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Why is Mercedes-Benz storing these brand-new cars on an airport runway?

Apparently, it has something to do with quality issues

This is not a vehicle production facility. PHOTO FROM BUTEN UN BINNEN

Residents of the the German village of Ahlhorn near Bremen are currently being treated to a rather strange sight. Parked on the runway of a local airport are thousands of brand-new Mercedes-Benz cars—including many GLE-, GLS-, E-, C- and even S-Class units—with more vehicles seemingly arriving every day. Locals and journalists have been wondering for a while what’s going on, and now we want to share how the answer to this riddle seems to have been discovered. Thankfully, this Chedeng Cemetery doesn’t have anything to do with emissions-cheating diesel engines.

The cars look like discarded secondhand units at first glance. Or repossessed ones. PHOTO FROM BUTEN UN BINNEN

The main runway of the Ahlhorn airport is around 2.5km long and currently resembles a giant car park. An estimated 9,000 factory-new Mercedes-Benz vehicles are sitting under the late-summer sun, and the reason for this massive Merc collection lies in quality issues that the automaker seems to be battling at the moment. In particular, issues with the seats and the bumpers have surfaced on some vehicles in recent times, and the cars parked up on the runway are awaiting rectification work before they can be delivered to customers.

Issues with the seats and the bumpers have surfaced on some vehicles, and the cars are awaiting rectification work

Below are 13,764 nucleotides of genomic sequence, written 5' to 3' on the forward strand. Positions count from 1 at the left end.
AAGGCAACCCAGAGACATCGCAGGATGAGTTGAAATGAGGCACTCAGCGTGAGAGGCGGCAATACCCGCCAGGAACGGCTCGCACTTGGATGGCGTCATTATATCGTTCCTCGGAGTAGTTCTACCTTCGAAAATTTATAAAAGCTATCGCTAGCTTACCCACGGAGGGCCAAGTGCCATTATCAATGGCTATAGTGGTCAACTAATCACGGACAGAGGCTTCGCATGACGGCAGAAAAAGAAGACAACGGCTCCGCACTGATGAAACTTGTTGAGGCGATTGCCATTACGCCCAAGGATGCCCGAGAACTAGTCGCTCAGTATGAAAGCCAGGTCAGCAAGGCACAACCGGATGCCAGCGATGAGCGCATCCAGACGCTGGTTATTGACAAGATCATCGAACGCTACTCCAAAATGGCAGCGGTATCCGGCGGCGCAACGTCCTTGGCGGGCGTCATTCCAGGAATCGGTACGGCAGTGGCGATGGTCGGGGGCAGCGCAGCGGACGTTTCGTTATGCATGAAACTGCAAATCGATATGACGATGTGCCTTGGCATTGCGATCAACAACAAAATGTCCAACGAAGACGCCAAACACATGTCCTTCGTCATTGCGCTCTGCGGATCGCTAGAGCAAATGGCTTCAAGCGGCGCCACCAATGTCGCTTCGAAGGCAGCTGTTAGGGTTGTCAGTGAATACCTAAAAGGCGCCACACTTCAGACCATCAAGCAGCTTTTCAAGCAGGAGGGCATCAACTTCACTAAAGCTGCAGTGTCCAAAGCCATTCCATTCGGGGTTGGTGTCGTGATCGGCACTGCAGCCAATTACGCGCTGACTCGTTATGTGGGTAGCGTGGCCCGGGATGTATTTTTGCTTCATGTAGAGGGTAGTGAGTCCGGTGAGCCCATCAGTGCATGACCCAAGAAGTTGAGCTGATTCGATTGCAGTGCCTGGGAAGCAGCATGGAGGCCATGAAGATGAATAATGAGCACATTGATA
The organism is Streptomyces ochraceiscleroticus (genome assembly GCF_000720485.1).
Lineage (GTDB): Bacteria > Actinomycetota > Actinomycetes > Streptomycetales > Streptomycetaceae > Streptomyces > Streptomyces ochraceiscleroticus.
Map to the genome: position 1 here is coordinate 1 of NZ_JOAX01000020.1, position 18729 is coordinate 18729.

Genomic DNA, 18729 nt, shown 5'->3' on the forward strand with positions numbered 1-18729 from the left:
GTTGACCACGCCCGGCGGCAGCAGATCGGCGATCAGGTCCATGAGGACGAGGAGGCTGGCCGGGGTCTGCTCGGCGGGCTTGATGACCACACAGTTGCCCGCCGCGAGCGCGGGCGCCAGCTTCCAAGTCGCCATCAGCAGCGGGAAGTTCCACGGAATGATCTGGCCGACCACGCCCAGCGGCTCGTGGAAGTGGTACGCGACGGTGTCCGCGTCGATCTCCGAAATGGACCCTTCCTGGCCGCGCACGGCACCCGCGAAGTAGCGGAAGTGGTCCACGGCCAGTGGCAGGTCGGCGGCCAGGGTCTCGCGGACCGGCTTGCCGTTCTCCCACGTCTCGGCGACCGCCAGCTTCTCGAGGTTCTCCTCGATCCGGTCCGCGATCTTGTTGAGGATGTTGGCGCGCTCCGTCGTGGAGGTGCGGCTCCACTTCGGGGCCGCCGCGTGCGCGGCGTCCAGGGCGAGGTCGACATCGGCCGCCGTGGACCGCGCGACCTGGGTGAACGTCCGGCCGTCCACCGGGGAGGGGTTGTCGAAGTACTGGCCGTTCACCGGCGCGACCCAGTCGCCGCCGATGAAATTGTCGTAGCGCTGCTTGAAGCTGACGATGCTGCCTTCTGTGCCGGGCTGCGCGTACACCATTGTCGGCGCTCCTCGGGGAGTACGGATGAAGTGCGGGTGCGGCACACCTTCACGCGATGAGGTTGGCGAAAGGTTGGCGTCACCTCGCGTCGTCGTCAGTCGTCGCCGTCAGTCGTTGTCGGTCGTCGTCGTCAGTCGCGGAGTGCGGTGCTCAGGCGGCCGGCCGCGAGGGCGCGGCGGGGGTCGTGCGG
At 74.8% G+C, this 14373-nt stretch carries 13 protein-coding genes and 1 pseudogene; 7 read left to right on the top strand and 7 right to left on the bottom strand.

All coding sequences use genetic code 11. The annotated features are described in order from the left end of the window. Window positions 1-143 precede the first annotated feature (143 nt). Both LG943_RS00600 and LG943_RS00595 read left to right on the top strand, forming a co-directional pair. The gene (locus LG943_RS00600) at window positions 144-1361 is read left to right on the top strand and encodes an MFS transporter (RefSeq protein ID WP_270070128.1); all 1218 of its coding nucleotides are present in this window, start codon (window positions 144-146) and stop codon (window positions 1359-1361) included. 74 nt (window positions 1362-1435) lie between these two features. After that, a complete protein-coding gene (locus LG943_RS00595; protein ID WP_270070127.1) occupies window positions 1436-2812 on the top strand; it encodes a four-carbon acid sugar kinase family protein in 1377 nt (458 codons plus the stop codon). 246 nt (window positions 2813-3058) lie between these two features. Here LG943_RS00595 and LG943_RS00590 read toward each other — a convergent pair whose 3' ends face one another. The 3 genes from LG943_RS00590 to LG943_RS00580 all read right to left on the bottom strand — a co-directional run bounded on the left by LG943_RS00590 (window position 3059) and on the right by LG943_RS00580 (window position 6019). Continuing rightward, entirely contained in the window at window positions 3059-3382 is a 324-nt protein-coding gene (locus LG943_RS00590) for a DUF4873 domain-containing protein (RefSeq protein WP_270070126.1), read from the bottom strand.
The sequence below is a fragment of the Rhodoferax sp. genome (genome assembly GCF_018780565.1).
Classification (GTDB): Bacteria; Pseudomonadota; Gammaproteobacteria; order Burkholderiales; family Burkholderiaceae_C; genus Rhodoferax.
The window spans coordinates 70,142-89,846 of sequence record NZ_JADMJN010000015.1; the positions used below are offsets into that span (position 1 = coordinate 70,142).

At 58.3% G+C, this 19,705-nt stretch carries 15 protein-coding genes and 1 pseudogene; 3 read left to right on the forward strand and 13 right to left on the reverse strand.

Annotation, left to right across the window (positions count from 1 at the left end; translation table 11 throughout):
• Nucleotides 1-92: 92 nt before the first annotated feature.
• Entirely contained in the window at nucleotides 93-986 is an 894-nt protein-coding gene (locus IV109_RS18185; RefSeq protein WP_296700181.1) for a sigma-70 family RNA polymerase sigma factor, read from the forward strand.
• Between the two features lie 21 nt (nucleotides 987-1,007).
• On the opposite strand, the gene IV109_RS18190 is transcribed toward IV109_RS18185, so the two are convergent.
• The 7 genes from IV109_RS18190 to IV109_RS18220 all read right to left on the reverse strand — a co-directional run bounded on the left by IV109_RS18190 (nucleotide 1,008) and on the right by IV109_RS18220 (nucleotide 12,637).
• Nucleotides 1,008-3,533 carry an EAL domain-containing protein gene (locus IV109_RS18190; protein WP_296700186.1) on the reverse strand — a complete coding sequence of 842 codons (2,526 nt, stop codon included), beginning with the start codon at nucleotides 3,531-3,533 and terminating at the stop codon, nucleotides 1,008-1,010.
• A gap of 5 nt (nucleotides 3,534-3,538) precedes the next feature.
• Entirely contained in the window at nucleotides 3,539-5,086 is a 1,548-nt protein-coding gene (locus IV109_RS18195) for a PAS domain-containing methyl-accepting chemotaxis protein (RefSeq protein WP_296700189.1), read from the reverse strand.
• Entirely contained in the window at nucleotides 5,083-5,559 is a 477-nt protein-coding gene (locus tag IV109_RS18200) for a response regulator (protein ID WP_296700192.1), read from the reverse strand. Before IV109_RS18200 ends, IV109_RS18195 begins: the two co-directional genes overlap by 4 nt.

While the car manufacturer has a factory in nearby Bremen, the faulty vehicles did not originate from there. Instead, all of them were apparently built at the firm’s Tuscaloosa plant in the United States, found to have faults, and then shipped to Germany. According to information being circulated in the German media, the faulty parts may have been the work of two particular suppliers, and specialist workers from the Mercedes factory near the airfield have been tasked to fix the cars and make them ready for customer delivery. Daimler itself only issued a short statement to the media, in which the company said that it was working with existing and new suppliers, and that it had implemented measures to overcome this challenge and to deliver cars to its customers as quickly as possible.

The stockpile may still increase in size in the coming days. Hopefully not, though. PHOTO FROM BUTEN UN BINNEN

Some news sources claim that up to 40,000 cars may have been affected, and delays in the delivery of models like the GLE had already become known back in June, when a smaller number of cars were spotted parked up in the port of Bremerhaven. All of this will just add to the many challenges that Daimler chairman and Mercedes-Benz head Ola Källenius currently has to tackle, and having customers return cars because of bad build quality (when your company slogan is “The Best or Nothing”) sure doesn’t look like an easy problem to solve. Let’s hope the Germans get it all under control or that stockpile of cars will just be getting bigger.

Frank Schuengel

Frank is a German e-commerce executive who loves his wife, a Filipina, so much he decided to base himself in Manila. He has interesting thoughts on Philippine motoring. He writes the aptly named ‘Frankly’ column.